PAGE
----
As I continue doing my things around here, the grandkids, the garden, the house, and a craft or two… the guys are still working. We try to take Sundays off, but sometimes it’s only half a day.
Everyone irrigates. Irrigation continues morning and evening, especially with this stifling heat.
Someone usually checks on cows, hauling salt and mineral, looking for summer pneumonia and doctoring if necessary, checking water, and repairing fences.
The guys are haying… Daniel cutting, Brandon baling, Vernon raking or helping where needed.
Then there are repairs… tires, hydraulic hoses, bearings, and every little piece of complicated machinery!
I ran down to the other place to take a couple of photos of the guys putting up our horse hay in the top of the barn. It’s horrible drydustystickyitchy work. I helped many moons ago until Vernon banned me… hay dust and my allergies are not friendly. I did figure I could stand back and take photos, though.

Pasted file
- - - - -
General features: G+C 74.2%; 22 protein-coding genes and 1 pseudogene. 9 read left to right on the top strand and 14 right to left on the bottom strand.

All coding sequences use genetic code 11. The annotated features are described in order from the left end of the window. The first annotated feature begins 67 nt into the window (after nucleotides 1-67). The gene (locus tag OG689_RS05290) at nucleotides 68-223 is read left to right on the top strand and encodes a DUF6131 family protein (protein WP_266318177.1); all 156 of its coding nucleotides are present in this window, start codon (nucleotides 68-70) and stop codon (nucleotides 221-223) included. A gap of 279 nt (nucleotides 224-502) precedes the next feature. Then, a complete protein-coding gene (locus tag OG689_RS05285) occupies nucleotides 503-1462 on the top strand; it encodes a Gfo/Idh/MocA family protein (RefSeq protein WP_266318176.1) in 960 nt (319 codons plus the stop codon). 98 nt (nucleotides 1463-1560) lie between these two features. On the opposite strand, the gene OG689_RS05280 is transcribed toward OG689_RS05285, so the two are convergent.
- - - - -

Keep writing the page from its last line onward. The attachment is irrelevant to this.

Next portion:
Of course, I didn’t get there early enough. If you’re gonna be drydustystickyitchy you might as well try to do it when it’s cool-ish.
Our horse hay supply is small bales. You can see the difference on the trailer. While I missed putting the bales into the barn, we also use this in our calving shed, and I trailed after the guys, playing tourist with my camera.
First, remove the “picket fence” from the area we store it in.
Then carefully back up the trailer into position. I’d fail tremendously at this…
Daniel’s pitching them down to Brandon inside the shed.
When I first came to the ranch, we did all of the hay in little bales. Five or six years later, we bought our first big baler.
Brandon stacks them neatly. Anyone that’s ever lifted a bale knows that knees are extremely important for that extra oomph it takes to stack them high.
Being tall doesn’t hurt either.
Another chore done… and it’s back to baling big bales…Find me here!